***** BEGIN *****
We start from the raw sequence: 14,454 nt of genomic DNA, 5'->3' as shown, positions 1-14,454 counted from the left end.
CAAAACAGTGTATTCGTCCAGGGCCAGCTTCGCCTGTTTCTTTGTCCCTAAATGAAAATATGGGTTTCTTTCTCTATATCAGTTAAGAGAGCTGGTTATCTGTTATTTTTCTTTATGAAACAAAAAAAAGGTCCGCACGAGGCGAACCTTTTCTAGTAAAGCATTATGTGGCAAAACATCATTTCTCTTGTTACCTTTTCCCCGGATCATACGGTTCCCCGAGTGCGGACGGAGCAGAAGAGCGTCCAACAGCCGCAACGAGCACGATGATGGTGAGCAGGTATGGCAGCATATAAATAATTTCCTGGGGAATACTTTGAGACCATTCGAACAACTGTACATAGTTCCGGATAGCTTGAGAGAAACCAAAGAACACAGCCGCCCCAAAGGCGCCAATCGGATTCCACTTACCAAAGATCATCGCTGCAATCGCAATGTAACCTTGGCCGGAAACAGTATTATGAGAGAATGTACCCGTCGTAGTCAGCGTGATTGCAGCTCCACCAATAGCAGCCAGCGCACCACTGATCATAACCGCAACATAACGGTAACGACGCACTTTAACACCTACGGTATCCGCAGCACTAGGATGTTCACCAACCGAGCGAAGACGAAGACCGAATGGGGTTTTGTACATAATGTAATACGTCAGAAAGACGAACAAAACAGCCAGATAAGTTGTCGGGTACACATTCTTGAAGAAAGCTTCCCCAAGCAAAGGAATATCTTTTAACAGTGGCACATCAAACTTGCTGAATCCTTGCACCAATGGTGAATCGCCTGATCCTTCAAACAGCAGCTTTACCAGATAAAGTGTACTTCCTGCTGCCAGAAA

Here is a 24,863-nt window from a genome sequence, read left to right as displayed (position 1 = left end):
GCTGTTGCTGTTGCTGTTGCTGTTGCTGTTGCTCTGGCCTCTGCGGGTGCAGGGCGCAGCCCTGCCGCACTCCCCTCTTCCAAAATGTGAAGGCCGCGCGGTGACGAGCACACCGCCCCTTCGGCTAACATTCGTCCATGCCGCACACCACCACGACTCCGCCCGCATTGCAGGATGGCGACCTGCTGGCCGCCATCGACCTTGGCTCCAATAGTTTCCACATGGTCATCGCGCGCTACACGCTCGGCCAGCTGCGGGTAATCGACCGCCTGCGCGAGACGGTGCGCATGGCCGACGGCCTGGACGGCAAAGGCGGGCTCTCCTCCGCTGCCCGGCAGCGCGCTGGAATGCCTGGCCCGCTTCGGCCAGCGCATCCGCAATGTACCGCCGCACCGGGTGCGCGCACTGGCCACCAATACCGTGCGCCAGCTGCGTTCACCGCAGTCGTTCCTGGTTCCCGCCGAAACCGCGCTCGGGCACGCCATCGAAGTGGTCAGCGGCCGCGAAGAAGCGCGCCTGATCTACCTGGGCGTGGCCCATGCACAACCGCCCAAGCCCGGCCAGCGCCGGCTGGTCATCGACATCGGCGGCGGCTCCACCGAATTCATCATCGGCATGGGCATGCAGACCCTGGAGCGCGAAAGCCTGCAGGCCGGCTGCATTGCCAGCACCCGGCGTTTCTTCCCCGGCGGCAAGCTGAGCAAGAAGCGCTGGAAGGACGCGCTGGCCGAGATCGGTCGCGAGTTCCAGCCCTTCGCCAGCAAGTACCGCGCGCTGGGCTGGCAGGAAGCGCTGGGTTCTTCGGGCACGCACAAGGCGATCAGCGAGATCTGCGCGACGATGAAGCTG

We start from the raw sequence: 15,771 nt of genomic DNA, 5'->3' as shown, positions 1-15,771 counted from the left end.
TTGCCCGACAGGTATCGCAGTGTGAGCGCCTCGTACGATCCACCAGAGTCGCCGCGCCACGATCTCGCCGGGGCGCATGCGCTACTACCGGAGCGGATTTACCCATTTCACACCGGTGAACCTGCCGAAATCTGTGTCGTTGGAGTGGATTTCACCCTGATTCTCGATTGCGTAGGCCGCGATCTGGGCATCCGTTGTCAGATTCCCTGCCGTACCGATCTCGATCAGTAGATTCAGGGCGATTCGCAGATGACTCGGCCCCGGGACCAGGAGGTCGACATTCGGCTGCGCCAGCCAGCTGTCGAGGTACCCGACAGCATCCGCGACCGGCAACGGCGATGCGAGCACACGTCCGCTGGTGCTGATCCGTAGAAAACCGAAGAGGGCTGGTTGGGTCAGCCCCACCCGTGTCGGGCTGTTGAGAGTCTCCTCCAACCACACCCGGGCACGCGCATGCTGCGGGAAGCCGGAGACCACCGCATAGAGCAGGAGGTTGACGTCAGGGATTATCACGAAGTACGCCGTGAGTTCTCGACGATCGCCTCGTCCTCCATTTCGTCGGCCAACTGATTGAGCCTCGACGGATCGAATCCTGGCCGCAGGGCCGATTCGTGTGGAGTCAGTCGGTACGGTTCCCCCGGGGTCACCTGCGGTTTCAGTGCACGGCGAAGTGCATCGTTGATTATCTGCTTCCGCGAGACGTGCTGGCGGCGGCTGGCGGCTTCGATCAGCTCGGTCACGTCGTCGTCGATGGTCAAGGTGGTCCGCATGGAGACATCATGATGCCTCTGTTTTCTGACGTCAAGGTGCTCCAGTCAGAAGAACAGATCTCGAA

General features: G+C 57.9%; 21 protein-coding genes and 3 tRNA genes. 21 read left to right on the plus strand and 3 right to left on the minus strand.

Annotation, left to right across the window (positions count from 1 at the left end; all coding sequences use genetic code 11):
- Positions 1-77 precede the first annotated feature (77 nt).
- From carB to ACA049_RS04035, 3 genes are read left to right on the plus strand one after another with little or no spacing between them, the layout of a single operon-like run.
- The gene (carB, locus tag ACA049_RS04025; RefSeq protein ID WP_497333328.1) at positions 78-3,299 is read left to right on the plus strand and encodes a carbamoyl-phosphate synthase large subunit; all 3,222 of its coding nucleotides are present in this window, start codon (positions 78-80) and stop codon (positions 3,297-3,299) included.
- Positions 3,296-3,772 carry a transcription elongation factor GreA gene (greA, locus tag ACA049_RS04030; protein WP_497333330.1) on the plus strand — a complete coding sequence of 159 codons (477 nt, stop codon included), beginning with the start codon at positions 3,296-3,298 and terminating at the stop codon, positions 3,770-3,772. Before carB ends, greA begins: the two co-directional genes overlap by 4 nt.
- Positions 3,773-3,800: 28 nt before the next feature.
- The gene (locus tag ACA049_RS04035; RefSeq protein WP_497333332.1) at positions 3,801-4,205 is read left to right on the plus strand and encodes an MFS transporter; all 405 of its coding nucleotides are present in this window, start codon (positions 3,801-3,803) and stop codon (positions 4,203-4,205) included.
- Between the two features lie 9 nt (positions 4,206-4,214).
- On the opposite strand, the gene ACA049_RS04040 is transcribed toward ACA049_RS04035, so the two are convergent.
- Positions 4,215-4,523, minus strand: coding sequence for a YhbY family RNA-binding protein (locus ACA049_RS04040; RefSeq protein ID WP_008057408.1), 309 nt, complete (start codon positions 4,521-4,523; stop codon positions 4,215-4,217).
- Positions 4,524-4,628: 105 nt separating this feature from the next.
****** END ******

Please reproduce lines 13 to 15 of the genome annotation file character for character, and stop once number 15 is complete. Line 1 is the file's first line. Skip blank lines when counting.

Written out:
- Positions 3,773-3,800: 28 nt before the next feature.
- The gene (locus tag ACA049_RS04035; RefSeq protein WP_497333332.1) at positions 3,801-4,205 is read left to right on the plus strand and encodes an MFS transporter; all 405 of its coding nucleotides are present in this window, start codon (positions 3,801-3,803) and stop codon (positions 4,203-4,205) included.
- Between the two features lie 9 nt (positions 4,206-4,214).